Burning Down the Haus: Punk Rock, Revolution, and the Fall of the Berlin Wall

10 CDs. HighBridge Audio. Sept. 2018. 12 hrs. ISBN 9781684414642. $39.99. MUSIC
The Berlin Wall was difficult to cross physically, but some West Berlin radio signals got through. Starting in the late 1970s, East Berlin youths started hearing a new form of music—punk—played by Western bands such as the Sex Pistols. In a strictly regimented society such as East Germany, the kids inspired by this new music and the radical style that went with it represented a baffling and threatening form of social nonconformity. Mohr's book (originally published last year in German) chronicles the revolutionary movement that grew up around the East German punk—a movement pushed more and more into direct antigovernment action by the activities of the state itself, as punks were targeted by police spies, arrested, interrogated, and imprisoned for simply expressing anti-authoritarian points of view. Mohr highlights the unique elements of the East German punk scene compared to the more familiar American and British narratives: a recurring theme is how, in contrast to the Sex Pistols' "No Future" slogan, punks felt oppressed by "too much future" in East Germany's overplanned society that offered youths no say in their mandated lives. A surprising element to the story is the unexpected alliance between the Lutheran church and the punk movement, as the church's "open work" missionary outreach efforts provided punk activists with sanctuaries to meet and organize as antigovernment efforts grew closer to a boiling point. British narrator Matthew Lloyd Davies's reading is personal, warm, and passionate as he reads a story full of individual threads and snippets of oral history.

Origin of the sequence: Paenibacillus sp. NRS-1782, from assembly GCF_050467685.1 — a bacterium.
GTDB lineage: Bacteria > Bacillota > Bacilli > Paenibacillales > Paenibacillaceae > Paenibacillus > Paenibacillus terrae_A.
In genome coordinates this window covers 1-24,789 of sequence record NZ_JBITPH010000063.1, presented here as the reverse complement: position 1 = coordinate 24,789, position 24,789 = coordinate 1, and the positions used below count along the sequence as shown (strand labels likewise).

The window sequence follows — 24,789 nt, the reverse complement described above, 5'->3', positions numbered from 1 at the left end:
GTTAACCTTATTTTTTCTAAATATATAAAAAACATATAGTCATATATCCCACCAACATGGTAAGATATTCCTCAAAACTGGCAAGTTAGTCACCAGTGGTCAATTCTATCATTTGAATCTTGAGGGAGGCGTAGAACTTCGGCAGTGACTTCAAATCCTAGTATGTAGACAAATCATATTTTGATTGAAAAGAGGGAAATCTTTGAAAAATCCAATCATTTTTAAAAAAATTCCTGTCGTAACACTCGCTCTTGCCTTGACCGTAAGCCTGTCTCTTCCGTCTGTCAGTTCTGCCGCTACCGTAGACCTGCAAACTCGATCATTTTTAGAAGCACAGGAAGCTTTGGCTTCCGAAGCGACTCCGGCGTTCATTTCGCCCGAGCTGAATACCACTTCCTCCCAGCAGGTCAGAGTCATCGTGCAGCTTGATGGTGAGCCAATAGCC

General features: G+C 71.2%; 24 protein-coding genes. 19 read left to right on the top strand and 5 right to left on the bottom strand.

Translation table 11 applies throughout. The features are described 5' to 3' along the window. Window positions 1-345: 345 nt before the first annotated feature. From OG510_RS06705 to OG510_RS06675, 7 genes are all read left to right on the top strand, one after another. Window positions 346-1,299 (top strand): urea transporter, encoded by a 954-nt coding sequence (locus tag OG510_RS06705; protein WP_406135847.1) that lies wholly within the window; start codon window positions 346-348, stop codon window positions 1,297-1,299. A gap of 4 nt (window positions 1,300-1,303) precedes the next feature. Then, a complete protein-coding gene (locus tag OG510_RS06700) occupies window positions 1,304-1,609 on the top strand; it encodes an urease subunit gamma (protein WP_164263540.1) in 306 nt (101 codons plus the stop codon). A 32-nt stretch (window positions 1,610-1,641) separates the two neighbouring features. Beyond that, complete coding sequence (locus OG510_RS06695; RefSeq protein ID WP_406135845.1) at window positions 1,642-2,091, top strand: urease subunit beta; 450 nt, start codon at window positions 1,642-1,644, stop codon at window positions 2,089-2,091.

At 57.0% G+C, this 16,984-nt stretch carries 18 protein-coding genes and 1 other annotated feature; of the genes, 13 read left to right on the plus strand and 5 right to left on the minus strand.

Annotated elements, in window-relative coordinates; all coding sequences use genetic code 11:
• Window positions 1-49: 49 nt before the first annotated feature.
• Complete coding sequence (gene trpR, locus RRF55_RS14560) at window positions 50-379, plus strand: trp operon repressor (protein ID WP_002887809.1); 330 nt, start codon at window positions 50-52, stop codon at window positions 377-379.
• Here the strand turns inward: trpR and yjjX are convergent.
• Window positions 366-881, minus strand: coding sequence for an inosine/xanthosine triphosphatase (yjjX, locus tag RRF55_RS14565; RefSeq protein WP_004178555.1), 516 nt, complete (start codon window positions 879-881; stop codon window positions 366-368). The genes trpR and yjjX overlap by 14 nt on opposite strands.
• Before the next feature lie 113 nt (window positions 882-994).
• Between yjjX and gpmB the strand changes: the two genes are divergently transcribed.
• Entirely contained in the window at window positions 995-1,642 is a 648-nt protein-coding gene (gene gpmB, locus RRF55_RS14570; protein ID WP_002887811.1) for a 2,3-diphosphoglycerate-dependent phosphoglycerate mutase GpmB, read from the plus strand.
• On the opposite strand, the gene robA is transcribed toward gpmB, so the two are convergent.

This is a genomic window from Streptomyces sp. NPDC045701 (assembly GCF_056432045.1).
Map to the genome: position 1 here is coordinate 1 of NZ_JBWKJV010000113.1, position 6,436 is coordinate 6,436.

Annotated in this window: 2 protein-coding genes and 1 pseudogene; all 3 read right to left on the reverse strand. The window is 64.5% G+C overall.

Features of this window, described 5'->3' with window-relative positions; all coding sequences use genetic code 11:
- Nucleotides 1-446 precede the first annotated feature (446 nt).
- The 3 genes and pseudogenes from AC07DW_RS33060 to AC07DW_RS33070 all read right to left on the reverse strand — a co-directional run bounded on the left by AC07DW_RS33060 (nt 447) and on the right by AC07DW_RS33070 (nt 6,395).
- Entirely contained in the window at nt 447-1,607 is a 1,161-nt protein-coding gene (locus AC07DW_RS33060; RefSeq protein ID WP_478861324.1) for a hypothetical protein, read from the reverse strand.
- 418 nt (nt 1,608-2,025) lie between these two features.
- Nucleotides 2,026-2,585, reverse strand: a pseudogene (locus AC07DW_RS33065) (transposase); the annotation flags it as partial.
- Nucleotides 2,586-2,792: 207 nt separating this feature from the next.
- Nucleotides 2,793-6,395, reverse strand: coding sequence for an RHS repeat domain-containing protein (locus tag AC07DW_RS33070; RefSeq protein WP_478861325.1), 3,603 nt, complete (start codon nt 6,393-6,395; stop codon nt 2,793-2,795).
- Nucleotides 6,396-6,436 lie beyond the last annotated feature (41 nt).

VERDICT Readers of punk histories like Legs McNeil's Please Kill Me and John Doe's Under the Big Black Sun will find this title an exciting new perspective of Eastern bloc punk during the Cold War. ["Mohr pens an inspiring history of a punk scene that literally tore down a symbol of division and oppression. An excellent companion to Paul Hockenos's Berlin Calling": LJ 8/18 review of the Alginquin hc.]

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